Nihar Satpathy, author and analyst
Finally the tide of ‘Juggernaut’ could not be stopped. Etymologically this word is derived from Lord Jagannath of Puri and it signifies a strong force that is difficult to stop. This manifested itself when the wheels of Jagannath’s chariot rolled on the Grand Road of Puri on June 23. This brought to an end the plethora of confusion and apprehensions whether the Rath Yatra could at all be held this year which was triggered by court room battles over the permissions for holding the festival in view of the Corona Pandemic.
But as Lord Jagannath finally rode the chariot along with two siblings millions of devotees heaved a sigh of relief. It however left on its trail an embarrassed state government which stood exposed on its duplicity in handing of the entire episode.
A faux pas
The government of Odisha under the mature leadership of Naveen Patnaik , who otherwise possesses a good track record in disaster management, Pandemic control and poverty alleviation seems to have committed a faux pas this time. It was a found that the state government faltered on taking a clear and actionable stand on holding of the Rath Yatra as the proceedings of the hearing of a petition challenging permissions for holding the Rath Yatra was under way in the Supreme Court. The petition was filed by a non-descript NGO. The claims made by the NGO lacked logic in certain respects as it was claimed by it that there would be a congregation of more than twelve lakh devotees in Puri which was difficult to control in view of the Pandemic. But in reality in the history of Rath Yatra of Puri this many number of devotees never assembled in Puri and the alternative prospect a holding symbolic Rath Yatra without presence of the public was not discussed in the petition.
During the proceedings in the Supreme Court the state government engaged the services of noted legal luminary Harish Salve to represent it before the Supreme Court, who argued the case from London through video conferencing. It is alleged that at that time Salve was not properly briefed by the Odisha government to ensure that the court was apprised of the alternative options for holding of the festival in a restricted manner and that the state government was ready to organise it in that manner. The three judge bench of the Supreme Court consequently delivered a verdict on June 18 staying the holding of Rath Yatra in Odisha.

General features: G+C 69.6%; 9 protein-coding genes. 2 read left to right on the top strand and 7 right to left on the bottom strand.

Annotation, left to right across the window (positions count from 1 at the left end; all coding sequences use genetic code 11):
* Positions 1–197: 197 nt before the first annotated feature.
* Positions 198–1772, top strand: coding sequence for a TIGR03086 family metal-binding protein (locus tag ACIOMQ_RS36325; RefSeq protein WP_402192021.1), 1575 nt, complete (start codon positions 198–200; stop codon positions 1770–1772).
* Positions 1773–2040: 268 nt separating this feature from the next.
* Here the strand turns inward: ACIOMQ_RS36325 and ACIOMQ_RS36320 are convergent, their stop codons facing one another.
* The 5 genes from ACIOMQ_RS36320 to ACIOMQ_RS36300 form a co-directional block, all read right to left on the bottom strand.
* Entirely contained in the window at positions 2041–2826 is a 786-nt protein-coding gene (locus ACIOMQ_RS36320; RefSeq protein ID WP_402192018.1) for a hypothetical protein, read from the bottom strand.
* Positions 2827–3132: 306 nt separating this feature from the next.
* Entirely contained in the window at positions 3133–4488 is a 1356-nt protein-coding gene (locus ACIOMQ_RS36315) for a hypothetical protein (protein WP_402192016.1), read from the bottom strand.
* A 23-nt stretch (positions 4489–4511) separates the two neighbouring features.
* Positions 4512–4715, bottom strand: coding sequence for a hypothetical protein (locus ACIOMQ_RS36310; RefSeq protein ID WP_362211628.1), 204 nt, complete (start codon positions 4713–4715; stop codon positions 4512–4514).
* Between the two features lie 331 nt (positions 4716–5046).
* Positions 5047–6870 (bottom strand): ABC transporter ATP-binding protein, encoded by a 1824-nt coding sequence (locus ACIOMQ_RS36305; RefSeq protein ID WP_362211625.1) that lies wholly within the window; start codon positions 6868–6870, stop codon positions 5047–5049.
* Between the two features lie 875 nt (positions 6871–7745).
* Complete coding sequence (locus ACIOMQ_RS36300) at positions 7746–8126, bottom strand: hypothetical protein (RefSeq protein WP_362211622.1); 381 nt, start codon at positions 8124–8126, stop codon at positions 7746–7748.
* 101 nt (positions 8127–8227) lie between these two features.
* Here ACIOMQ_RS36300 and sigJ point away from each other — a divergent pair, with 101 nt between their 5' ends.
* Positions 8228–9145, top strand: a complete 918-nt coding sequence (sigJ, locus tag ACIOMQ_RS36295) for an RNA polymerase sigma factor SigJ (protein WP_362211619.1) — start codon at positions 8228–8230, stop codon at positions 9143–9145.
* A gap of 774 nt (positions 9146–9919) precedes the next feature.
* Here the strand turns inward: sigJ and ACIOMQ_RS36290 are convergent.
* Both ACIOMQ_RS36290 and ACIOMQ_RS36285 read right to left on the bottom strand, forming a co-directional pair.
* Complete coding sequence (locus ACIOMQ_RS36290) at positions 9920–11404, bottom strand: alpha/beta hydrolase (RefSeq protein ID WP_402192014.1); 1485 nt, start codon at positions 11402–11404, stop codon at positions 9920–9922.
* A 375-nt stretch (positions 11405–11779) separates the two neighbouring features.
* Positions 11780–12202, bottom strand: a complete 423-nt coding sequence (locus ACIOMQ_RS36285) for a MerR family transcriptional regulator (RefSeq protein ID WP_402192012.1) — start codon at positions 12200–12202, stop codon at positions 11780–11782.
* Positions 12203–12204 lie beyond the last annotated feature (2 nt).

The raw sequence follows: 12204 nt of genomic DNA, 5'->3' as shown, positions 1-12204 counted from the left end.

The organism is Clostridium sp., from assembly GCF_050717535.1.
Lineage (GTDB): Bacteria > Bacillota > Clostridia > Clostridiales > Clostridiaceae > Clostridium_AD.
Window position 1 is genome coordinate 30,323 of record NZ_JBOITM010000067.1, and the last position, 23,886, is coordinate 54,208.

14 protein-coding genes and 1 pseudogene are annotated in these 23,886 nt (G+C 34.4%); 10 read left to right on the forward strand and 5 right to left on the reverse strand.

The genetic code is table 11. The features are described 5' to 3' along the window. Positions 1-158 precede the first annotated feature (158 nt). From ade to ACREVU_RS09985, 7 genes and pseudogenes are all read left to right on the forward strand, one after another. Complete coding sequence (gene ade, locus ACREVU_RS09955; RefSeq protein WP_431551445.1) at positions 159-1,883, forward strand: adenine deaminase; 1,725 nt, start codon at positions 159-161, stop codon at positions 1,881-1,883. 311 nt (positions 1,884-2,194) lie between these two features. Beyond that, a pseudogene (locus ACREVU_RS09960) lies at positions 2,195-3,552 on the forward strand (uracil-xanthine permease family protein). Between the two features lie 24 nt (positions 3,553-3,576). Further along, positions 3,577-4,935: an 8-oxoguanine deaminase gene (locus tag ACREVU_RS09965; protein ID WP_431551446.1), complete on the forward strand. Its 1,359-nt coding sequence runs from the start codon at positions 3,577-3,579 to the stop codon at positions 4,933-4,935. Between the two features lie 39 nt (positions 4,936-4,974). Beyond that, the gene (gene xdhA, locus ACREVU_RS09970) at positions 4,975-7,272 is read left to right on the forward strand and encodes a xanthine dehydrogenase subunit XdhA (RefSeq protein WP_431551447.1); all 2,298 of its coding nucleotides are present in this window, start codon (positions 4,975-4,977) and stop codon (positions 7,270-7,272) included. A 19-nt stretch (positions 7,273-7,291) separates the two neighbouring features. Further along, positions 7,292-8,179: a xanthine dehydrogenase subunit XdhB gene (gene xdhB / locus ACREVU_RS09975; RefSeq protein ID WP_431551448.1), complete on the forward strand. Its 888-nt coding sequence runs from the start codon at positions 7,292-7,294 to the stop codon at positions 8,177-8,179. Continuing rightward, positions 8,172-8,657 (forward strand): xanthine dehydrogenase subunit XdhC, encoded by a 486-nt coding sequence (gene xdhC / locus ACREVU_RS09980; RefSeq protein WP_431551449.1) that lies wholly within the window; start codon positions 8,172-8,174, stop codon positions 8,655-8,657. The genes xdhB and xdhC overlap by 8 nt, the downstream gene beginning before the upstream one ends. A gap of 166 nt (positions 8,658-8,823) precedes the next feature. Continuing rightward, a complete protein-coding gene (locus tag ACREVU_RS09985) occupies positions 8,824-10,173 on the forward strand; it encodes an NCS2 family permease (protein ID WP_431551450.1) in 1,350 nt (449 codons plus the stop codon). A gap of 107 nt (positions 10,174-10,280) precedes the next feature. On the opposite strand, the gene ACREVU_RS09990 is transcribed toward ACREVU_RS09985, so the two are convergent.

It led to widespread disappointment and anguish among millions of Jagannath devotees worldwide. There was an undercurrent of discontent on why the state government did not take a overtly positive stand before the Supreme Court during the proceeding. However when a letter addressed by the much revered King of Puri, Gajapati Dibyasingh Deb was delivered to chief minister Naven Patnaik on June 20 the state government was forced to rethink the matter. The Gajapati king commands a high degree of love and respect among the people of Odisha and he is also the ex-officio chairman of the managing committee of the Jagannath Temple. His words carried weight. He proposed that Rath Yatra is possible to be held by strictly following the Covid protocol and also by restricting the public participation.
PM takes note
On June 22 this issue came to the notice of prime minister Narendra Modi and he advised home minister Amit Shah to speak with the Gajapati king which he did on that day itself and ascertained the ground situation. A number of petitions were filed in Supreme Court appealing for recall of its earlier order on the Rath Yatra. The Supreme Court agreed to hear the petitions and a three judge bench headed by the chief justice heard the case through video conferencing. Tushar Mehta, the solicitor general appearing on behalf of the central government told the court that Rath Yatra was a matter of faith for crores and if Lord Jaganath did not come out the next day, Rath Yatra would not be held for the next 12 years as per the convention. The counsel for the state government also now had a matching view.
Finally the Supreme Court permitted the holding of the festival in Puri on certain conditions, some of which were that only 500 people who had cleared the Covid-19 test would only be allowed to pulled the chariot and it was to be ensured that there was no public participation.
As the Rath Yatra went on on June 23 it showed that the conduct of the festival with total compliance of the Supreme Court order was a smooth affair. The state government had only 16 hours in it hand after the court verdict to get itself ready for the festival. Even then there was no hitch. A curfew-like lock down was imposed on the day of Rath Yatra in the entire Puri district. So any public participation was fully averted. The Rath Yatra in Puri finally brought jubilations among crores of devotees worldwide who watched the festival on TV sitting in their homes.
All is well that ends well. But the dithering of the state government’s stand at one stage of the sequences that led to the Rath Yatra will remain open to question.